Layla had instantly pictured a gold-plated revolver, in a Tiffany-style box with a bow. That picture came back to her now.
But it wasn’t just the gift that had brought Layla here. There was also her mother’s drawing, tucked in Layla’s back right pocket.
“Let’s get you some dinner,” Bette said. “You must be hungry. And tired.”
The truth was, Bette seemed far more tired than Layla felt; in fact, she didn’t look well. Maybe she was fighting a case of the flu? As Bette followed Marla toward the exit, as she threw an arm across Jake’s shoulders, she seemed to sway in her boots.
When Bette reached the doorway, a man materialized from the crowd by the guestbook stand: a tall, lawyerly looking sort in a tailored blue suit. Layla guessed he was one of the Hanlon staffers, until he took Bette’s arm and leaned in close, whispered something in her ear.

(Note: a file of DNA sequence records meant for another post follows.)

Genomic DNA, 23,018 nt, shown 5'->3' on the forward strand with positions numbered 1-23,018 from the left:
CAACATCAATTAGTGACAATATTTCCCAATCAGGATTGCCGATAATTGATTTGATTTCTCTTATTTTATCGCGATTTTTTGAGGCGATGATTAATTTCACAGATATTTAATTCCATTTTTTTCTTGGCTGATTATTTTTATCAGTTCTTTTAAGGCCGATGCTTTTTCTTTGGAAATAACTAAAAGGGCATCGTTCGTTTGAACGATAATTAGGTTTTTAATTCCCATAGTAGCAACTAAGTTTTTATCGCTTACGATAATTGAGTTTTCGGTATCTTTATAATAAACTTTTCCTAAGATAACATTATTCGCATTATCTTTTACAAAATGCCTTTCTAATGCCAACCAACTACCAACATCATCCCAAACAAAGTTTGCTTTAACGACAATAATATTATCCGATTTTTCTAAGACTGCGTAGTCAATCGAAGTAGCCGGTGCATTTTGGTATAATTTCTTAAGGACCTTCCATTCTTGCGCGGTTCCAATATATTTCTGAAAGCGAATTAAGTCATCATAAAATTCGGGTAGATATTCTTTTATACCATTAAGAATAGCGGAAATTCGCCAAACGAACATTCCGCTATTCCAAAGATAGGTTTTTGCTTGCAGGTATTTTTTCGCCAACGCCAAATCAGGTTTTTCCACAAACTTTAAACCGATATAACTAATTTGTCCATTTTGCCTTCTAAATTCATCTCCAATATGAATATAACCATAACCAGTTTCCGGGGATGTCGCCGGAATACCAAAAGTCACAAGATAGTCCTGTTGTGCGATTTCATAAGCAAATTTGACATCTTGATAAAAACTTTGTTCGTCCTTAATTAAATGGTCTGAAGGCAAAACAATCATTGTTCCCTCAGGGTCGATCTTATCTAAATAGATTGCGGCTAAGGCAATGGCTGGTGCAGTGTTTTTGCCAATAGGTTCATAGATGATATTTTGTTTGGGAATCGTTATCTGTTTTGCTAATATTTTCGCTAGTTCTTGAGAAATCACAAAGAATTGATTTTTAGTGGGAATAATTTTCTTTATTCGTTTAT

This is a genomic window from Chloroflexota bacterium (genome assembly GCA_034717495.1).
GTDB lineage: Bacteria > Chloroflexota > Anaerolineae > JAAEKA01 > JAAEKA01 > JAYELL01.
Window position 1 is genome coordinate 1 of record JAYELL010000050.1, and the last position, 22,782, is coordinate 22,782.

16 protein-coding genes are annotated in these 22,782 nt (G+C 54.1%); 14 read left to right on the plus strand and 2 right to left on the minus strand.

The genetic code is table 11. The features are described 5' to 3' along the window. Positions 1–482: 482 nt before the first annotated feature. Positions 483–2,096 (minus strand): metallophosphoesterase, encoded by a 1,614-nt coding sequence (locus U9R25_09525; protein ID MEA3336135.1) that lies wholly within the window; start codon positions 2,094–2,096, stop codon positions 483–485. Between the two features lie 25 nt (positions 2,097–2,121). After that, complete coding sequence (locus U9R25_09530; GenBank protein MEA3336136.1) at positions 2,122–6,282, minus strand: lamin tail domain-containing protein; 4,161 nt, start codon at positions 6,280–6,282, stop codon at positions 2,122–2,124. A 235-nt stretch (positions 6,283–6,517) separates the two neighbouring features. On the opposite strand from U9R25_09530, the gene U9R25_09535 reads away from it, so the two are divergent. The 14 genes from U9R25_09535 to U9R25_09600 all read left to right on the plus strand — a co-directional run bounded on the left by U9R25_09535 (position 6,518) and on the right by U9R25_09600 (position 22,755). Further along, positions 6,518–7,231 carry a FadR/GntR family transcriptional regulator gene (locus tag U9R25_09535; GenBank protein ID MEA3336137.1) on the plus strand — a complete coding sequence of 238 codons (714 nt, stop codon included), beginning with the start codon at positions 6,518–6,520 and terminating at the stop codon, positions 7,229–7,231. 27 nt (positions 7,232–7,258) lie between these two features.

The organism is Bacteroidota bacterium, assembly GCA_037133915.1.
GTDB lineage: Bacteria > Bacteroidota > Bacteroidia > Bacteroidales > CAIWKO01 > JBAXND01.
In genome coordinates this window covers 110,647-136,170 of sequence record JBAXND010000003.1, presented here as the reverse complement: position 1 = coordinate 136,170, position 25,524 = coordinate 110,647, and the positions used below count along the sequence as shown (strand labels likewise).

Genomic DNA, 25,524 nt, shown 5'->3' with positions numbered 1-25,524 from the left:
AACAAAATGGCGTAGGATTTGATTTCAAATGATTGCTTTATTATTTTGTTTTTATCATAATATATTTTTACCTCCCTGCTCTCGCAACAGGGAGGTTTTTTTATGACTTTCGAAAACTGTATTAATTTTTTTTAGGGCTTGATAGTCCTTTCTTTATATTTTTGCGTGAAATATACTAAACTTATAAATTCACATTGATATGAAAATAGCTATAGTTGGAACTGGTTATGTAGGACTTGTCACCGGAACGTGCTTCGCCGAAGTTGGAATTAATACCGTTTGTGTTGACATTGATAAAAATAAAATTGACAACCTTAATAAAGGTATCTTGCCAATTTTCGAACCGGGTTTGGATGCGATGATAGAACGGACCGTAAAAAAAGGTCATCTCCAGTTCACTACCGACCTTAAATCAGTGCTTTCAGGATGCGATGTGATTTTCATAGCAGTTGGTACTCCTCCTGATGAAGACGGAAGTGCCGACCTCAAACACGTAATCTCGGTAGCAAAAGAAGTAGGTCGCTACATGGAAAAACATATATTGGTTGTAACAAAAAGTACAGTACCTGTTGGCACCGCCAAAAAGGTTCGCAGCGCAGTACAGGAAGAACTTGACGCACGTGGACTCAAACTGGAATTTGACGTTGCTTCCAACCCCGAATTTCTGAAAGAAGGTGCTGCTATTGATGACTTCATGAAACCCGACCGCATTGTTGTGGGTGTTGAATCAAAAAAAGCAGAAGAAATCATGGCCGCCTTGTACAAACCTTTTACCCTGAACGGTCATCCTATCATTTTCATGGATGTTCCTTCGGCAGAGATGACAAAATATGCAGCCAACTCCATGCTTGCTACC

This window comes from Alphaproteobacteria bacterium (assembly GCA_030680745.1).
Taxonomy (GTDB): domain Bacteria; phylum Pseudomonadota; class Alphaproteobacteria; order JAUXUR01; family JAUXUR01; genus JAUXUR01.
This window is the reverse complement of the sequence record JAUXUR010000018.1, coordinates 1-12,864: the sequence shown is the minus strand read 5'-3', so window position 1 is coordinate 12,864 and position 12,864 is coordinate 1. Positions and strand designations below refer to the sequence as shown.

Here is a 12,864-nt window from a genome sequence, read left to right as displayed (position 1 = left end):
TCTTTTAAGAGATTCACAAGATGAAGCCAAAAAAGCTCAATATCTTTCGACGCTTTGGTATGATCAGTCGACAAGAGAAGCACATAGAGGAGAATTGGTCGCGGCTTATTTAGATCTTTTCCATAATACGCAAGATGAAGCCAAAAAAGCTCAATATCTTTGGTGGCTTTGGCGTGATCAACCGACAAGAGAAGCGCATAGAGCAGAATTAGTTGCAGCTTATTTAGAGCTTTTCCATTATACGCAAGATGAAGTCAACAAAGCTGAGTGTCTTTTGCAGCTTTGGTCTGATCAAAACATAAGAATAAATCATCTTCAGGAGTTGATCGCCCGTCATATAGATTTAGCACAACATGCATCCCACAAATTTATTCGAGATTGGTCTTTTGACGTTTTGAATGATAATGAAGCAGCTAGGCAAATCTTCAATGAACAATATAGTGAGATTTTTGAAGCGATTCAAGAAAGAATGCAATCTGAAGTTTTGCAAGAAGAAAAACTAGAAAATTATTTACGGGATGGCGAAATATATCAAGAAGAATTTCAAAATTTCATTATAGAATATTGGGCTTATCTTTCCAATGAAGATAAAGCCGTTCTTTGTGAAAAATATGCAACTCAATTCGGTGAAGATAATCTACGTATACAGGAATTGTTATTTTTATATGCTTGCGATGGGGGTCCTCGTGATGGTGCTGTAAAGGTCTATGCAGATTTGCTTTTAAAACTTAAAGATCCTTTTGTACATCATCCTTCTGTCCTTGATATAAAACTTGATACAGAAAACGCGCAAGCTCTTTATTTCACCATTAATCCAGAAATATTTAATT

Layla stayed back, sensing this was something private, if not intimate.
Then he let go of Bette’s arm, and she moved ahead, not waiting to introduce Layla to him. With Jake on her arm, Bette followed Marla into the hall, not looking back.
As Layla approached the doorway, she glanced toward the man and caught his eye. He nodded back, as if Bette might have told him who she was. Then again, the nod might have been simple politeness.
No down-turned eyes, she observed. No widow’s peak.
Disappointment over finding no matches between the drawing and any of the men in this room wouldn’t surface until the wake was hours in the past. Right now, Layla just felt relief.
When she reached the door to the parking lot, Bette was holding it open for her.
It wasn’t until this moment that it occurred to her: This was it. She would never see her father’s face again, in anything other than photographs. Tomorrow, he’d be a closed casket on a stand, by a hole in a graveyard.
Thank God I look almost nothing like him, Layla thought, stepping into the night. Thank God I look like Mom.
Hardback: $25.00 US ISBN: 9781945501692 — First Edition: August 2021
Paperback: $15.00 US ISBN: 9781945501715 (not yet available)
ePUB: $10.99 US ISBN: 9781945501708
Audiobook: Unabridged, (Under production) $26.00 US ISBN: 9781945501722